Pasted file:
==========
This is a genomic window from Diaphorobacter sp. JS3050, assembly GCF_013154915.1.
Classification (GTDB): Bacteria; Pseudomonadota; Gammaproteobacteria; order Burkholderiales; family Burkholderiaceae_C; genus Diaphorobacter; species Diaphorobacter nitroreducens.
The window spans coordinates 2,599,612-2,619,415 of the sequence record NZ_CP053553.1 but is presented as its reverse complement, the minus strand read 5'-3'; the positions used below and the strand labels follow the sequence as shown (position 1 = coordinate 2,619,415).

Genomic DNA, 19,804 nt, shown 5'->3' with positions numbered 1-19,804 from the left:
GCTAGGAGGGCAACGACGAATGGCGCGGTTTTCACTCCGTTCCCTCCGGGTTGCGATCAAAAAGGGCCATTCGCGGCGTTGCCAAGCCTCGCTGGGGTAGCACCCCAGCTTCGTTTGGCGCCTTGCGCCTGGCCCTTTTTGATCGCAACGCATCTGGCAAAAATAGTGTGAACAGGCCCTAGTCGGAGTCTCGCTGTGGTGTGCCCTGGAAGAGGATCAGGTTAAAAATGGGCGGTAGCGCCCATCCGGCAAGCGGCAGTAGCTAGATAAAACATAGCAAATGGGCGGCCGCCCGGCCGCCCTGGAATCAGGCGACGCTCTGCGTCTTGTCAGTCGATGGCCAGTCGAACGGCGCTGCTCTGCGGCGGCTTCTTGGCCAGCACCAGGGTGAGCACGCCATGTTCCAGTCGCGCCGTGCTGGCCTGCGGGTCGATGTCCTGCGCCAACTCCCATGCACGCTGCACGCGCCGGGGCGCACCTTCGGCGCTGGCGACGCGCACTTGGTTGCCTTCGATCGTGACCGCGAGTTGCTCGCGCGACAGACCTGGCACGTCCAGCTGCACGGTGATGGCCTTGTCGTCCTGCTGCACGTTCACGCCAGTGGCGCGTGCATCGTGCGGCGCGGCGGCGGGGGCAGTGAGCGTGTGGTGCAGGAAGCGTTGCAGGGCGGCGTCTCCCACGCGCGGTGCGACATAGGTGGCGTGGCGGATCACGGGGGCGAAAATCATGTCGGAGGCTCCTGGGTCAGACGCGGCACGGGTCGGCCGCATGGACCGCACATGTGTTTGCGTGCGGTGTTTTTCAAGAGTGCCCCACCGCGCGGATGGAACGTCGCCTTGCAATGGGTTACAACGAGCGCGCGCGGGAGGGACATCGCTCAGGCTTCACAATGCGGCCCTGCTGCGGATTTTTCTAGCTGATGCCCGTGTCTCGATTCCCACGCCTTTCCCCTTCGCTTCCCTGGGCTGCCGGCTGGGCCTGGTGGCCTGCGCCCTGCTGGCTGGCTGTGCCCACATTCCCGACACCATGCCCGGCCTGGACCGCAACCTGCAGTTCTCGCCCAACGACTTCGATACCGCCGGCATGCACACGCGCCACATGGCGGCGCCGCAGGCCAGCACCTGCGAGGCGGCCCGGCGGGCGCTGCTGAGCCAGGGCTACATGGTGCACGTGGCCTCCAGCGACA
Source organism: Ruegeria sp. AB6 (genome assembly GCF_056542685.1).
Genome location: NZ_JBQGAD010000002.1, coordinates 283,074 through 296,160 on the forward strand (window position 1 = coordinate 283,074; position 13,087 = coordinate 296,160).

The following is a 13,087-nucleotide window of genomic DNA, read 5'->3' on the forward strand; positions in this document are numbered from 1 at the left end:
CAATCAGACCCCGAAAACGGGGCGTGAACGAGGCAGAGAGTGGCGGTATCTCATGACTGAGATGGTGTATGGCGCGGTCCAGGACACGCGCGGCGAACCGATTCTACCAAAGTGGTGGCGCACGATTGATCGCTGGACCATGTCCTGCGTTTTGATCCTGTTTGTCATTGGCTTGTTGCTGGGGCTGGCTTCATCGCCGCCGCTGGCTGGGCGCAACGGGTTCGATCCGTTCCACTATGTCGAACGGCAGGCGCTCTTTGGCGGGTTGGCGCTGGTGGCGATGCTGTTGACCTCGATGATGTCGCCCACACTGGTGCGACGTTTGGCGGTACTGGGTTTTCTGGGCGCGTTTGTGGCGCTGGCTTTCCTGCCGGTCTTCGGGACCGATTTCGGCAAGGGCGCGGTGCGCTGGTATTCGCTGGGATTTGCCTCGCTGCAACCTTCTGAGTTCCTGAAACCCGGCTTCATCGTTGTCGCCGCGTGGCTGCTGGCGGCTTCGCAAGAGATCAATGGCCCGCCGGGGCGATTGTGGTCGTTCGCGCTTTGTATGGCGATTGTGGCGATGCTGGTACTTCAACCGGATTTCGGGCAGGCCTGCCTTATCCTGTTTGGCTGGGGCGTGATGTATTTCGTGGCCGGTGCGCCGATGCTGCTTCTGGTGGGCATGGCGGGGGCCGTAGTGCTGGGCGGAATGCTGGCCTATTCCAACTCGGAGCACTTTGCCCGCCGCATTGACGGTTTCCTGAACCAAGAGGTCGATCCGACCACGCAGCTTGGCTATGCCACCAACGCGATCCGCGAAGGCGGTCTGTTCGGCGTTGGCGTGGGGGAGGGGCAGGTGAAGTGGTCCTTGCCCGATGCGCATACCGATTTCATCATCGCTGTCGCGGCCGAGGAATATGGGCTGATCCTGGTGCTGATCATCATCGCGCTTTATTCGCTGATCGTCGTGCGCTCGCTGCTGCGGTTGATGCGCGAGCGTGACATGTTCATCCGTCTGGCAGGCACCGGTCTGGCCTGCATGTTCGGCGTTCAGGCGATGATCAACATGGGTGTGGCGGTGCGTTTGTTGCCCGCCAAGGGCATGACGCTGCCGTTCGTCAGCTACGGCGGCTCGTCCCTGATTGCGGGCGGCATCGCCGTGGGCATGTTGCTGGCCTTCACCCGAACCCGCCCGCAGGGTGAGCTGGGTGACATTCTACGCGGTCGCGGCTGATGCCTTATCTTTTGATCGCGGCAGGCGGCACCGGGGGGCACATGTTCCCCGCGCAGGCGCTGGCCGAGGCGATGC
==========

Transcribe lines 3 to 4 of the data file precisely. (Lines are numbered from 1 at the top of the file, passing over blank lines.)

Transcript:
The window spans coordinates 2,599,612-2,619,415 of the sequence record NZ_CP053553.1 but is presented as its reverse complement, the minus strand read 5'-3'; the positions used below and the strand labels follow the sequence as shown (position 1 = coordinate 2,619,415).

Genomic DNA, 19,804 nt, shown 5'->3' with positions numbered 1-19,804 from the left: